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Scott & White takes precautions to avoid TRALI

blood-unitBack in the 1980s and 90s, the big fear if you had a blood transfusion was getting HIV/AIDS.

Today, your risk of getting HIV from a blood transfusion is about 1 in 2 million. The blood supply has never been safer.

Now, the leading cause of transfusion-related death in the United States is TRALI – Transfusion-Related Acute Lung Injury. It’s a serious complication that may result from a blood transfusion. It’s potentially life threatening.

Walter J. Linz, MD, Medical Director of the Scott & White Blood Center and Transfusion Medicine, explains TRALI and details the precautions Scott & White Transfusion Services take to prevent it at Scott & White.

What Is TRALI?

“TRALI is acute shortness of breath related to transfusion with no other explanation,” says Dr. Linz.

In some cases, it can result in:

  • Acute respiratory distress requiring intubation
  • Death

What Causes TRALI?

TRALI is a condition that may occur when you’re transfused with plasma from a person who has anti-human leukocyte antigen (HLA) antibodies or anti-granulocyte specific antibodies.

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Generally, Dr. Linz explains, there are two populations who may have anti-HLA antibodies or anti-granulocyte antibodies:

  • Women who have had more than one child
  • Someone who has previously had a transfusion

In other words, the donated blood of women who have had multiple pregnancies and people who’ve received blood transfusions in the past may have anti-HLA antibodies that may cause an antibody-antigen reaction in the transfusion recipient, resulting in TRALI.

Preventing TRALI

“All blood products wherever possible at Scott & White are TRALI-safe. That’s something we’ve done for several years and have been ahead of many other hospitals on,” says Dr. Linz.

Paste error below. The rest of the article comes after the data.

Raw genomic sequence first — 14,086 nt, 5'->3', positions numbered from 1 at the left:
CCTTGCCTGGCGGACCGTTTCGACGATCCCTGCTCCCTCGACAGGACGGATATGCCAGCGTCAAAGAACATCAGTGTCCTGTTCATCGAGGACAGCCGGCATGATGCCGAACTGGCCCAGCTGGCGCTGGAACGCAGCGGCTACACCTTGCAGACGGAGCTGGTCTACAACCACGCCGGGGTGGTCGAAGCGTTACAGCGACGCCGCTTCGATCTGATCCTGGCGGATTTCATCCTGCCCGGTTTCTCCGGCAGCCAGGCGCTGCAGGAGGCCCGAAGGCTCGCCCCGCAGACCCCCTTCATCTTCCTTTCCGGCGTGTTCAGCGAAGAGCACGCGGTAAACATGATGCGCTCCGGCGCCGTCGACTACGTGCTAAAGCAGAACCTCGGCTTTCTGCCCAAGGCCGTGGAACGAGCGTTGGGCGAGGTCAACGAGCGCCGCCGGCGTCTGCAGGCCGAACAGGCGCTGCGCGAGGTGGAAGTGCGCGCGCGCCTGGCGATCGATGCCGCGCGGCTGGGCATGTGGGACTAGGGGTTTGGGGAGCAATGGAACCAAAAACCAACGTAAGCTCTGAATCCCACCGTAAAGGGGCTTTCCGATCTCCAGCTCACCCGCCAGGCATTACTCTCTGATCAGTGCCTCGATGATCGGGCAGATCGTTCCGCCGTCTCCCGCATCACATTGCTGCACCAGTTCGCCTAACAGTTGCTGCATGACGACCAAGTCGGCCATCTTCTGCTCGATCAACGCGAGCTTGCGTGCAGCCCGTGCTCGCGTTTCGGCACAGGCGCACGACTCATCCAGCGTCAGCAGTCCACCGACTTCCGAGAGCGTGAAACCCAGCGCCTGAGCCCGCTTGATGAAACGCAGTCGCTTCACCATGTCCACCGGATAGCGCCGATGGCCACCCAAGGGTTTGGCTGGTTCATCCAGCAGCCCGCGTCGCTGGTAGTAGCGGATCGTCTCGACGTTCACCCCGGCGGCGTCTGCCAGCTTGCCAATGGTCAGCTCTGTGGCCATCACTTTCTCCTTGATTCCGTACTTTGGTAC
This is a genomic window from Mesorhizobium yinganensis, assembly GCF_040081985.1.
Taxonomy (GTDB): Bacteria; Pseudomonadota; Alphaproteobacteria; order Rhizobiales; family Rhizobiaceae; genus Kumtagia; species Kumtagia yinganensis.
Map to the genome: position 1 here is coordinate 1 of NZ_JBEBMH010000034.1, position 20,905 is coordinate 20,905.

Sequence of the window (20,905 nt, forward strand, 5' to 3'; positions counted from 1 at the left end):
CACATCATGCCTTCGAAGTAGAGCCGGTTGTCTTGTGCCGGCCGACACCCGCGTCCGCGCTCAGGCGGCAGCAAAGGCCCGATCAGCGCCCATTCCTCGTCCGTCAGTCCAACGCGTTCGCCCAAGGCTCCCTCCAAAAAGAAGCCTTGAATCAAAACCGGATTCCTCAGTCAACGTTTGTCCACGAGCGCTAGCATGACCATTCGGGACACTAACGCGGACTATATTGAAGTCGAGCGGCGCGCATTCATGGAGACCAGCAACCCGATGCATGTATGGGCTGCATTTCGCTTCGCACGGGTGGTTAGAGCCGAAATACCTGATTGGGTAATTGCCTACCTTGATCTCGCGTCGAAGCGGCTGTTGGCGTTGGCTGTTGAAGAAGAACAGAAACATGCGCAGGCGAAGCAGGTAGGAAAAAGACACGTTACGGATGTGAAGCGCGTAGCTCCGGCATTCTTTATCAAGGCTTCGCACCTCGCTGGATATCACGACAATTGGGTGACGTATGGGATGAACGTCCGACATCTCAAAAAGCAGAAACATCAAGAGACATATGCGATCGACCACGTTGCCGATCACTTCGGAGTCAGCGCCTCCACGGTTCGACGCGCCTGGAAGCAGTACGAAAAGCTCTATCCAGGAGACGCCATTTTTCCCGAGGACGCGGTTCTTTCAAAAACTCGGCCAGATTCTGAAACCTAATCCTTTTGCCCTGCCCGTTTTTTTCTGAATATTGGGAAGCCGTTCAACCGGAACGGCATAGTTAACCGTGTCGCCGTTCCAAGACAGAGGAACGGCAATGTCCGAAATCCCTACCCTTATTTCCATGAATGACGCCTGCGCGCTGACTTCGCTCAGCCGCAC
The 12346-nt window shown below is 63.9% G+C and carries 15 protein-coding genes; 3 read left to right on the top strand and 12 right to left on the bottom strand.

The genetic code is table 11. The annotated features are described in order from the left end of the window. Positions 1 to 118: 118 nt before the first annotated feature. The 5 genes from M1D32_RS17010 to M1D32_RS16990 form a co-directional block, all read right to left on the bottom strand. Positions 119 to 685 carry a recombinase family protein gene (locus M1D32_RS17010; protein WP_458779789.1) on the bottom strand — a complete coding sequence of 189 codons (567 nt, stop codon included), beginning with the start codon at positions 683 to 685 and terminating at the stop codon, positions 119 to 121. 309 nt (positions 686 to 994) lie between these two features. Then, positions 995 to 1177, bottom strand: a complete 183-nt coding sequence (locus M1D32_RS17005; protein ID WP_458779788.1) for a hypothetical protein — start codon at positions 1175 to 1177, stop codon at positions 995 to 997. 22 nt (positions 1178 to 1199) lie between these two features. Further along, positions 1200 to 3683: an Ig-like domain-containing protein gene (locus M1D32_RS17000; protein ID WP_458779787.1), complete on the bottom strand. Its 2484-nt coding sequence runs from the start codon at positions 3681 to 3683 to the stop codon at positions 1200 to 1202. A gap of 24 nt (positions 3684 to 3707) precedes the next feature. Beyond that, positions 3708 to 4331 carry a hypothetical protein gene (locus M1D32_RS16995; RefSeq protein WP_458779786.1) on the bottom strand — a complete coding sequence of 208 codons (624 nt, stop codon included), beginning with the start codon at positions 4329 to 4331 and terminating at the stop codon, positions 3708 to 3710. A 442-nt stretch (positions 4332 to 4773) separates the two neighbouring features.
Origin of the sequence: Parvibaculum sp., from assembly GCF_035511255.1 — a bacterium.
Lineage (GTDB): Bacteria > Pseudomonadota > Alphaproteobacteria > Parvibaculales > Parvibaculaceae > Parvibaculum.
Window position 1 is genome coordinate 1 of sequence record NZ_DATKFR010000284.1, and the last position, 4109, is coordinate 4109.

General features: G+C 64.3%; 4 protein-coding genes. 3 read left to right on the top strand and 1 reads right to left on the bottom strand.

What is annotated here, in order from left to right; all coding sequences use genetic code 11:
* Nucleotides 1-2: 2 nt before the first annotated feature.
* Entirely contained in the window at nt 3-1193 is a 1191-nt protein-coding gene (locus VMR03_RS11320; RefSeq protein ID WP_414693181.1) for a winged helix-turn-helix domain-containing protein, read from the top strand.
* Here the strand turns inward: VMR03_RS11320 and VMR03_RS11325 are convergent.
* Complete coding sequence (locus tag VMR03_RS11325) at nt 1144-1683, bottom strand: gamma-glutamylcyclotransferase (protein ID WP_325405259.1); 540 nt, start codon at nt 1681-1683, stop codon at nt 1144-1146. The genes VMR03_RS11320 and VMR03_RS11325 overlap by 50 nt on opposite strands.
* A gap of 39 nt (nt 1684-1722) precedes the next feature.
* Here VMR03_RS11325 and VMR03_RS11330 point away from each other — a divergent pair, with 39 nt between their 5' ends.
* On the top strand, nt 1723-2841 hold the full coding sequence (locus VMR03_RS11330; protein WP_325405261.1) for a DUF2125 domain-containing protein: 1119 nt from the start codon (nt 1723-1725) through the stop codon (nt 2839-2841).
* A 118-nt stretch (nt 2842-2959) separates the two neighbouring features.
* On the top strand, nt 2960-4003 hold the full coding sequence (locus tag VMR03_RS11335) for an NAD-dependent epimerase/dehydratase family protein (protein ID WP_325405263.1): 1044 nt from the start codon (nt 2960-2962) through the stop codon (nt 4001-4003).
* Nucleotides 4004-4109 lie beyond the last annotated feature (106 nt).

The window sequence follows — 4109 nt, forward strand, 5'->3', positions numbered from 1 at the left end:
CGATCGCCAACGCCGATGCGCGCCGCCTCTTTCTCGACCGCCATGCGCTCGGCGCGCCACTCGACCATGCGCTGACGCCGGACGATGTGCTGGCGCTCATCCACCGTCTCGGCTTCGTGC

The single best way to prevent TRALI is by ensuring patients do not receive plasma or platelets with anti-HLA antibodies.

Plasma. Because anti-HLA antibodies are primarily found in the blood of women with multiple children and people who have previously been transfused, it’s the policy of the Scott & White Blood Center that we do not use plasma from these populations, with the exception of the rare AB type, says Dr. Linz.

“For example, if someone who comes to our donor center and has had three pregnancies, that plasma will not be used for transfusion purposes. The red cells will — the red cells are just fine — but the plasma won’t be,” explains Dr. Linz.

As a result, the plasma supply at Scott & White Healthcare is secure.

Platelets. Similarly, “if someone comes in to give platelets, we’ll test them for HLA. It doesn’t matter how many pregnancies. If they’re negative, we’ll collect their platelets. If they’re positive,” Dr. Linz says, “we won’t let them be a platelet donor.”

“The safety of our transfusion patients is paramount,” Dr. Linz says.

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Scott & White takes precautions to avoid TRALI